Presidential debate 101: Does $25,000 deduction cap make Romney tax math work?

At the last presidential debate, Romney floated the number $25,000. According to one analysis, such a cap on deductions would generate $1.3 trillion in revenues, short of the estimated $5 trillion in tax cuts.

AP Photo/Steve Helber
Republican presidential candidate, former Gov. Mitt Romney waves to supporters as he arrives for a rally at Tidewater Community College in Chesapeake, Va.

Mitt Romney stirred a new round of debate over his tax reform plan this week when he said a few simple words: "I'll pick a number."

The number the Republican presidential nominee picked was $25,000, as a cap on deductions that individual taxpayers can make from their taxable income.

This, Mr. Romney suggested in Tuesday's presidential debate, would be a central way to pay for his proposed 20 percent cut in income-tax rates for all payers. After weeks of debate over whether the math of his tax plan adds up, does the picture look any clearer with this number plugged in?

The nonpartisan Tax Policy Center has offered a new analysis concluding that within the context of Romney’s general plan, a $25,000 cap would yield $1.3 trillion in tax revenue over 10 years. That goes only about one-quarter of the way toward paying for what's estimated to be about $5 trillion in Romney tax cuts.

By itself, the gap between $1.3 trillion and $5 trillion doesn't prove that the Romney math is "impossible." But it provides one more hint of how challenging it would be to simultaneously accomplish core Romney goals: cutting tax rates while maintaining level tax revenues for the federal government, and ensuring that the rich still pay the same share of taxes they pay now.

Here are some of the issues in play:

• Because Romney wants the top 5 percent of households to keep paying the same share of US taxes they do now, one of the tasks he faces is finding enough new revenue (to offset the tax cuts) from high earners. The deduction cap is a good start toward achieving that end, the Tax Policy Center concludes. Of all the revenue brought in by a $25,000 deduction cap, fully half would come from the top 1 percent of earners, and 90 percent of it from the top quintile of households, the center reckons.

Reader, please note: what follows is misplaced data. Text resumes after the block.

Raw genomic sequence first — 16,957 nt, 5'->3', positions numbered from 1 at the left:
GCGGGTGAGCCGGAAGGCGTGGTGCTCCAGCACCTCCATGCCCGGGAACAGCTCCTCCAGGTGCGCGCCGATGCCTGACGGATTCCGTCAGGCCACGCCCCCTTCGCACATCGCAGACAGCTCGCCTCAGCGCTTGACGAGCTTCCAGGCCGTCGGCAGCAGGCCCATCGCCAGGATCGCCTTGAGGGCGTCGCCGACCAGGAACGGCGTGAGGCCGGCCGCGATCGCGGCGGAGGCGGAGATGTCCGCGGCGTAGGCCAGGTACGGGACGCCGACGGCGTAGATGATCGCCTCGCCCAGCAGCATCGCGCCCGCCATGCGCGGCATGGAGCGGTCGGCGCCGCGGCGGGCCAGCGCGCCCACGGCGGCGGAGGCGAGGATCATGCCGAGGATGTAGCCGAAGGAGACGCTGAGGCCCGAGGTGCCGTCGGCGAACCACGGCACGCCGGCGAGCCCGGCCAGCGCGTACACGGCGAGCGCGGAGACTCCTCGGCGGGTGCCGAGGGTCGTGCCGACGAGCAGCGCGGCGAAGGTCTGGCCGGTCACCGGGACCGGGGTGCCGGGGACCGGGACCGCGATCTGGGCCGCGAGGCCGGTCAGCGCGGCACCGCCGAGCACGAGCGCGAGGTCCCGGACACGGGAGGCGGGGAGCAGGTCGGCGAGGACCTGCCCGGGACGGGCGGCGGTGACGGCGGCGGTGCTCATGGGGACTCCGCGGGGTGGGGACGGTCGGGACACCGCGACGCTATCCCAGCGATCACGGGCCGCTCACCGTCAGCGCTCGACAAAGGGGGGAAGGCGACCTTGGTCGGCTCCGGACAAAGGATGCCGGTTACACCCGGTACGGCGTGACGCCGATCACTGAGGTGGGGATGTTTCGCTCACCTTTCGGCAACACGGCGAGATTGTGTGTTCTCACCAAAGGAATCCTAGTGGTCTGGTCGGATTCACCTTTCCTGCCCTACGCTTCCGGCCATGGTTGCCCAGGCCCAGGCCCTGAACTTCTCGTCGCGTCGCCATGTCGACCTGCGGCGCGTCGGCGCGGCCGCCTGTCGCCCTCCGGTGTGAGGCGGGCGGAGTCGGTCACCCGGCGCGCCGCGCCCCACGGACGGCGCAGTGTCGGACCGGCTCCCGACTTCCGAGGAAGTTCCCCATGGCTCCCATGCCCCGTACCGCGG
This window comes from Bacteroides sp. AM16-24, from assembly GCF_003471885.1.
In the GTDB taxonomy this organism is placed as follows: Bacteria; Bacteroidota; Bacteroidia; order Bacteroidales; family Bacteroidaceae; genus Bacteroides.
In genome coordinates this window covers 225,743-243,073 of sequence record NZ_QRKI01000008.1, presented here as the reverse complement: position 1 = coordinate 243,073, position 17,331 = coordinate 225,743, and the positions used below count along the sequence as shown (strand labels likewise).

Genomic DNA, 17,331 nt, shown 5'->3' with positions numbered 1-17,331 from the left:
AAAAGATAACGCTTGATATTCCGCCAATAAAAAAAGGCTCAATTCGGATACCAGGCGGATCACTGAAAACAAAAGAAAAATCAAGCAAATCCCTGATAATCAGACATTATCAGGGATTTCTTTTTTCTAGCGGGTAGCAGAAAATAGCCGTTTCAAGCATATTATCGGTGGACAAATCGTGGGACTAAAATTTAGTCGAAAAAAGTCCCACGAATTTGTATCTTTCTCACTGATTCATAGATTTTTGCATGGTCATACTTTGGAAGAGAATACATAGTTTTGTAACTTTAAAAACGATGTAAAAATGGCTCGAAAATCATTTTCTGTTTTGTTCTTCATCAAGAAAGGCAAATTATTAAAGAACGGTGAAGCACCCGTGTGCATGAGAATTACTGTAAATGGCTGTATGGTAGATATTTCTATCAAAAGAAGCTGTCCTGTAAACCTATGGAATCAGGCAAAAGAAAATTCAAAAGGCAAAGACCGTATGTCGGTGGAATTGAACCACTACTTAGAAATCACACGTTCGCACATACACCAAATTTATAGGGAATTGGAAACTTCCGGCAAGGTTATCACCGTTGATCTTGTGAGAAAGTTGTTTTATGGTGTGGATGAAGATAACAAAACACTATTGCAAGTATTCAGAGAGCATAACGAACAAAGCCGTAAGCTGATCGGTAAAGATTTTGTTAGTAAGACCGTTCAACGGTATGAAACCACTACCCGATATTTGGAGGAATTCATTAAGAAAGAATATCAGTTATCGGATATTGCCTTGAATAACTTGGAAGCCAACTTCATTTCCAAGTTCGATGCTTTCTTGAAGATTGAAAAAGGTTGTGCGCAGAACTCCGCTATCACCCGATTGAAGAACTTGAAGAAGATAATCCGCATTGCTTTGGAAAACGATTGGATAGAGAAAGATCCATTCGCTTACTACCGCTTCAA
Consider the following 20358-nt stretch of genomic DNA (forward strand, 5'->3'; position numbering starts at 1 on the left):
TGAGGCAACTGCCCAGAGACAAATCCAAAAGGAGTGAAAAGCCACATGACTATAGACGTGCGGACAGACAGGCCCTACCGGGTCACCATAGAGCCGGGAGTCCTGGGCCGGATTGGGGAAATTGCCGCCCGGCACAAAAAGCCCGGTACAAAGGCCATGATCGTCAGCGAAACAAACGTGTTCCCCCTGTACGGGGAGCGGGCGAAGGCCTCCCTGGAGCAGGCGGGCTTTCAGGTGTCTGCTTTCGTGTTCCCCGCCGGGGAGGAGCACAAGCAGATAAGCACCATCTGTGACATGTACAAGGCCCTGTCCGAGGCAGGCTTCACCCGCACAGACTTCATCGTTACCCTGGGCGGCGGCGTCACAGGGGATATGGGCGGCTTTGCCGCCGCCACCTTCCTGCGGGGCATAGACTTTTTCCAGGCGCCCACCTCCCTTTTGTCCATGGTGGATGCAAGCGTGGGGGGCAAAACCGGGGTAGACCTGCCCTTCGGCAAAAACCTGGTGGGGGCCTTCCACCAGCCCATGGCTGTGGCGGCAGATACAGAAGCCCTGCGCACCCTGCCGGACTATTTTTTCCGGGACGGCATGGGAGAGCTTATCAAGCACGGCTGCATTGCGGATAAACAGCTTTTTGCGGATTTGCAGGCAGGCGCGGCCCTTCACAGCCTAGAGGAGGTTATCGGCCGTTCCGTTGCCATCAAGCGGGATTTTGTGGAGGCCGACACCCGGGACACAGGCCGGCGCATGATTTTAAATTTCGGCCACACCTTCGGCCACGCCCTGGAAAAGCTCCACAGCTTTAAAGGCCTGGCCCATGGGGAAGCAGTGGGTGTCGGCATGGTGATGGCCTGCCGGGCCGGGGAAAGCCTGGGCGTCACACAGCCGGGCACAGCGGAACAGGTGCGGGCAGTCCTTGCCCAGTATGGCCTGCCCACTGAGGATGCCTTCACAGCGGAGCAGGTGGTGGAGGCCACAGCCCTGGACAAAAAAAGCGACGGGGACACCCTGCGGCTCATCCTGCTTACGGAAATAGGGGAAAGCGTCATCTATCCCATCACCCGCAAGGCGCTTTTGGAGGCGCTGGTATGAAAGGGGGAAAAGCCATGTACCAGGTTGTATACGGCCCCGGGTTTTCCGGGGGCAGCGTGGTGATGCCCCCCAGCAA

The deduction cap and other tax changes can bring in some new revenue from households below the top 5 percent, but on average, Romney says, he want middle class families to end up paying fewer taxes, not more.

• The partisan debate over the plan is rooted in some big uncertainties. First is that Romney has not spelled out details about his proposals to pay for the tax cut. Even the $25,000 figure is just an idea he floated during the debate, not yet a formal part of his plan.

Another uncertainty is whether $5 trillion is the correct total for the revenue hole the Romney plan would need to fill. Some defenders of the Romney math quibble with modest portions of that total.

• Capping deductions would be just part of the overall plan to pay for the tax cuts. (The deduction cap would limit the total amount a tax filer can claim for things like the mortgage interest deduction and charitable gifts.) Much of the debate over the tax math revolves around what other steps might be o taken, and how much revenue they would bring in. Other tax breaks in the code include those for municipal bond income and life insurance policies, for example.

"You'd have to go pretty hard into the savings and investment" side of the tax-break roster to make the rich pay enough to cover the cost of their 20 percent rate cut, Mr. Williams says.

• Another central part of the debate is over the "growth effects" of the tax plan. The rationale for Romney-style tax reform is that, by lowering marginal tax rates (including for many small businesses that are taxed under the individual income tax) it will help promote investment and job creation. Supporters of Romney argue that such effects will be considerable. Skeptics say they won't be very large, given Romney's goal of still bringing in the same amount of federal revenue.

Howard Gleckman, another expert at the Tax Policy Center, says in a blog posted Thursday that "if the deduction limit doesn’t raise enough money, lawmakers would have to reach into other tax preferences to pay for big rate reductions. And many of them, such as the exclusion for employer-sponsored health insurance and tax incentives for retirement savings, disproportionately benefit the middle-class."

He predicts that, to keep the pledge for the rich to pay a constant share of taxes, the road forward might involve some hike in the capital gains tax – something Romney has been opposing.

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